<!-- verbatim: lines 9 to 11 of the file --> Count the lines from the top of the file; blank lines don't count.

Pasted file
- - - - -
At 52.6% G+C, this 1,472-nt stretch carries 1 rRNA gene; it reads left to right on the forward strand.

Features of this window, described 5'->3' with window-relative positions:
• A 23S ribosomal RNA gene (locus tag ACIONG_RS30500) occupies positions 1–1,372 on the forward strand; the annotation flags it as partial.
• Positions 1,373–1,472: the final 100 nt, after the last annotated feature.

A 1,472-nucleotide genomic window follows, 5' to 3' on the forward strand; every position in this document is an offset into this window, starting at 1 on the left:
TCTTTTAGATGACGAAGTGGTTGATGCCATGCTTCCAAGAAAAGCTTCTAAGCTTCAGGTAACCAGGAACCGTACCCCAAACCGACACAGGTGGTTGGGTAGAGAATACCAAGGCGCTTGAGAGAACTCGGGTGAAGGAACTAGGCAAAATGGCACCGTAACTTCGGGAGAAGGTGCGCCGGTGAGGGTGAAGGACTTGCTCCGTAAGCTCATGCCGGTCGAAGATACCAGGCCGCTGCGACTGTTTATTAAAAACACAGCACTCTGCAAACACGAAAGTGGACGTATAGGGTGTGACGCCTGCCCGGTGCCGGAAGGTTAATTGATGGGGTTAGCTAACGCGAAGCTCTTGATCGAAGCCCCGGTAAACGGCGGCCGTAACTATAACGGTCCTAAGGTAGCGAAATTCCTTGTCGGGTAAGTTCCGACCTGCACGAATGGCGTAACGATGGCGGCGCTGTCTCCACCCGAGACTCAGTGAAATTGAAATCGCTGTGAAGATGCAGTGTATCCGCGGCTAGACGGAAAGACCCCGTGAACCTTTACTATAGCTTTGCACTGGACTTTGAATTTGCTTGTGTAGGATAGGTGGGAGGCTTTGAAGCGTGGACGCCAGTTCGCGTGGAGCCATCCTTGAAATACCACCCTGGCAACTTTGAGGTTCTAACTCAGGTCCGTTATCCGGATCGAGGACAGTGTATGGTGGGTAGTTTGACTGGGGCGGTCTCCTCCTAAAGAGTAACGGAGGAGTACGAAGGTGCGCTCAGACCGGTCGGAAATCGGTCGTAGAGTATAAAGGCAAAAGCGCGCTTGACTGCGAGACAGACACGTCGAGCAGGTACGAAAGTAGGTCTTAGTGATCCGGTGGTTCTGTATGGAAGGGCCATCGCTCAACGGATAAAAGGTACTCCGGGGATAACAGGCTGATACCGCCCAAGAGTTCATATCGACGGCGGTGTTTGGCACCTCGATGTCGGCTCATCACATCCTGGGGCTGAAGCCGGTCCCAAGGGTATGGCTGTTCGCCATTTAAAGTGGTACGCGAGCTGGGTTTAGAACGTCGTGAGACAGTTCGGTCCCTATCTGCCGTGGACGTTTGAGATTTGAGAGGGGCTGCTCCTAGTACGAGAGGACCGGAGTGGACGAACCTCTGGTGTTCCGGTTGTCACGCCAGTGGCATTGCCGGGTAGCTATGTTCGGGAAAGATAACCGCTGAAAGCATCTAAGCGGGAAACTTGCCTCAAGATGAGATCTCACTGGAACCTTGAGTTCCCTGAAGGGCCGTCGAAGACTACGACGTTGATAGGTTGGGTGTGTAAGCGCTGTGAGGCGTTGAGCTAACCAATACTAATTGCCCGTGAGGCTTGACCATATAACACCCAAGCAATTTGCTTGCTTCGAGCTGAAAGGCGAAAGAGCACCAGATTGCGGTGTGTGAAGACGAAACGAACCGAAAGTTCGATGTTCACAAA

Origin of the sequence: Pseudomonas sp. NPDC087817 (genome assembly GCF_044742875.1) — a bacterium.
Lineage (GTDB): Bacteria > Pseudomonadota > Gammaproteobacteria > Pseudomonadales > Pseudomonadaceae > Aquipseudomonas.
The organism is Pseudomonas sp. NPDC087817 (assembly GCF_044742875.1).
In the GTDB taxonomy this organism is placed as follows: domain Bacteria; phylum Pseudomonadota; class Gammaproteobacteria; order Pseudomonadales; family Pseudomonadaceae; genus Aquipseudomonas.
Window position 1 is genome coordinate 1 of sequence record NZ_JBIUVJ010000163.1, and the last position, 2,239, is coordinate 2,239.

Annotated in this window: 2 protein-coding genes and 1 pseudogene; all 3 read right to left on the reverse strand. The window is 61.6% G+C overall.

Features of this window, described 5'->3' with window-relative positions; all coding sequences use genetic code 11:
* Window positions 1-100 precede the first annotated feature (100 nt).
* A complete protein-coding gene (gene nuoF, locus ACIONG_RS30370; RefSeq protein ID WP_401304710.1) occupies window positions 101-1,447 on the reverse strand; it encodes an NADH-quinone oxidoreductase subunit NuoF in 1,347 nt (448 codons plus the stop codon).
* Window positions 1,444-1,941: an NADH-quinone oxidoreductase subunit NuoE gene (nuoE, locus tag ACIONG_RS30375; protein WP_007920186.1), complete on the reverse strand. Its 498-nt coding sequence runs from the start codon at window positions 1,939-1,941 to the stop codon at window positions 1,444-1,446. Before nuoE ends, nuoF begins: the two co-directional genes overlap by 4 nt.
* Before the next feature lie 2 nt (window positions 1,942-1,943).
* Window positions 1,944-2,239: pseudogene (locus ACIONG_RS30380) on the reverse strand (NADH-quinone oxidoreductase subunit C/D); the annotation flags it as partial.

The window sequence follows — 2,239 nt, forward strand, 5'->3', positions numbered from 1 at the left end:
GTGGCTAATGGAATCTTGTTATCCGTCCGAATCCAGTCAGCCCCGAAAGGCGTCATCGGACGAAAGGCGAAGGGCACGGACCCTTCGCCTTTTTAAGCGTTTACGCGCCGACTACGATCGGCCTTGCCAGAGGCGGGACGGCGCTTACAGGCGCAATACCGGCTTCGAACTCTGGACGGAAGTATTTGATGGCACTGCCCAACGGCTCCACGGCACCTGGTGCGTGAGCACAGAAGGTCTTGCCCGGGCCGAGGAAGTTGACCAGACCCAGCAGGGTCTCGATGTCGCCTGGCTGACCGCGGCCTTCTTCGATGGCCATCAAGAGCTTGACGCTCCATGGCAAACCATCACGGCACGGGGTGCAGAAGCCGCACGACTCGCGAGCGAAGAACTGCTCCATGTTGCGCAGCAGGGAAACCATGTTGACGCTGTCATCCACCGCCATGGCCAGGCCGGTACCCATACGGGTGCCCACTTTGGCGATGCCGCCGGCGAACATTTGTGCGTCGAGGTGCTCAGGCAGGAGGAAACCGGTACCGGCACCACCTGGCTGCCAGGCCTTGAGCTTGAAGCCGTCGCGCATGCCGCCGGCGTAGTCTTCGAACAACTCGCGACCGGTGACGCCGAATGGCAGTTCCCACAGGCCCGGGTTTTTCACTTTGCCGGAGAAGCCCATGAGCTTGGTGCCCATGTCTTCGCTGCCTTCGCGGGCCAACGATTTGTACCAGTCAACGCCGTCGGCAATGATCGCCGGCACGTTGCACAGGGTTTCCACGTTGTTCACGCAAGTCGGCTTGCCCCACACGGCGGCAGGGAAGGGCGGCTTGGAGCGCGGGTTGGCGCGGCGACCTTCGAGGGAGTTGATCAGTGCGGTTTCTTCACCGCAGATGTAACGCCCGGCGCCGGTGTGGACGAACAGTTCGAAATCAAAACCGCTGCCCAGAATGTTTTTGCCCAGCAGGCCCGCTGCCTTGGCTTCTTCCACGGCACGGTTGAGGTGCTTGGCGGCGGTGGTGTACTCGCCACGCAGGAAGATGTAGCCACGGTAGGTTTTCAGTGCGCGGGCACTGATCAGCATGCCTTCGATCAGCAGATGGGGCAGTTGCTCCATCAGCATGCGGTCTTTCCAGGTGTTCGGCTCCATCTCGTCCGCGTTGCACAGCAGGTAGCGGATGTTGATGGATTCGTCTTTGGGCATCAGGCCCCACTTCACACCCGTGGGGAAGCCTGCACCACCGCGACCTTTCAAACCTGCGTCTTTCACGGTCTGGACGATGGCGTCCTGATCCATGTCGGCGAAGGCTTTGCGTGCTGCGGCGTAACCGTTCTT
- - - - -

The organism is Pseudomonas sp. NPDC087817 (assembly GCF_044742875.1).
In the GTDB taxonomy this organism is placed as follows: domain Bacteria; phylum Pseudomonadota; class Gammaproteobacteria; order Pseudomonadales; family Pseudomonadaceae; genus Aquipseudomonas.
Window position 1 is genome coordinate 1 of sequence record NZ_JBIUVJ010000163.1, and the last position, 2,239, is coordinate 2,239.